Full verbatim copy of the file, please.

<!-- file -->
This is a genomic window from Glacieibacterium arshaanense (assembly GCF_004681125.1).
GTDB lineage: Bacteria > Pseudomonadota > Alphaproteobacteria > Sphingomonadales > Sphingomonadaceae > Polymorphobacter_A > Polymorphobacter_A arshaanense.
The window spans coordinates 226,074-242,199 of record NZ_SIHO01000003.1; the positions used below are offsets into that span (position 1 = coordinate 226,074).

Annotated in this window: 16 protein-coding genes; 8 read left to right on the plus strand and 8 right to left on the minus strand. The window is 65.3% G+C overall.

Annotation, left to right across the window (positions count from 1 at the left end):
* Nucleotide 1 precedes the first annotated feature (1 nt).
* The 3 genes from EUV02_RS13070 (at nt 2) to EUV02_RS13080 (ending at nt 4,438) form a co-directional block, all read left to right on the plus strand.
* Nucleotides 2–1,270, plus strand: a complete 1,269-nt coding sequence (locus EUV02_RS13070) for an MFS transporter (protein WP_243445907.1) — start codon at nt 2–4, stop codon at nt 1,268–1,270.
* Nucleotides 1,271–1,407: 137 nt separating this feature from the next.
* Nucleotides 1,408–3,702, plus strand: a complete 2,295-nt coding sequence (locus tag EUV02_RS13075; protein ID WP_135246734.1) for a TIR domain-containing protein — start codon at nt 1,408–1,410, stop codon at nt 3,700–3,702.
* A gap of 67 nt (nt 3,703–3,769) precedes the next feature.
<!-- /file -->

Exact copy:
This is a genomic window from Glacieibacterium arshaanense (assembly GCF_004681125.1).
GTDB lineage: Bacteria > Pseudomonadota > Alphaproteobacteria > Sphingomonadales > Sphingomonadaceae > Polymorphobacter_A > Polymorphobacter_A arshaanense.
The window spans coordinates 226,074-242,199 of record NZ_SIHO01000003.1; the positions used below are offsets into that span (position 1 = coordinate 226,074).

Annotated in this window: 16 protein-coding genes; 8 read left to right on the plus strand and 8 right to left on the minus strand. The window is 65.3% G+C overall.

Annotation, left to right across the window (positions count from 1 at the left end):
* Nucleotide 1 precedes the first annotated feature (1 nt).
* The 3 genes from EUV02_RS13070 (at nt 2) to EUV02_RS13080 (ending at nt 4,438) form a co-directional block, all read left to right on the plus strand.
* Nucleotides 2–1,270, plus strand: a complete 1,269-nt coding sequence (locus EUV02_RS13070) for an MFS transporter (protein WP_243445907.1) — start codon at nt 2–4, stop codon at nt 1,268–1,270.
* Nucleotides 1,271–1,407: 137 nt separating this feature from the next.
* Nucleotides 1,408–3,702, plus strand: a complete 2,295-nt coding sequence (locus tag EUV02_RS13075; protein ID WP_135246734.1) for a TIR domain-containing protein — start codon at nt 1,408–1,410, stop codon at nt 3,700–3,702.
* A gap of 67 nt (nt 3,703–3,769) precedes the next feature.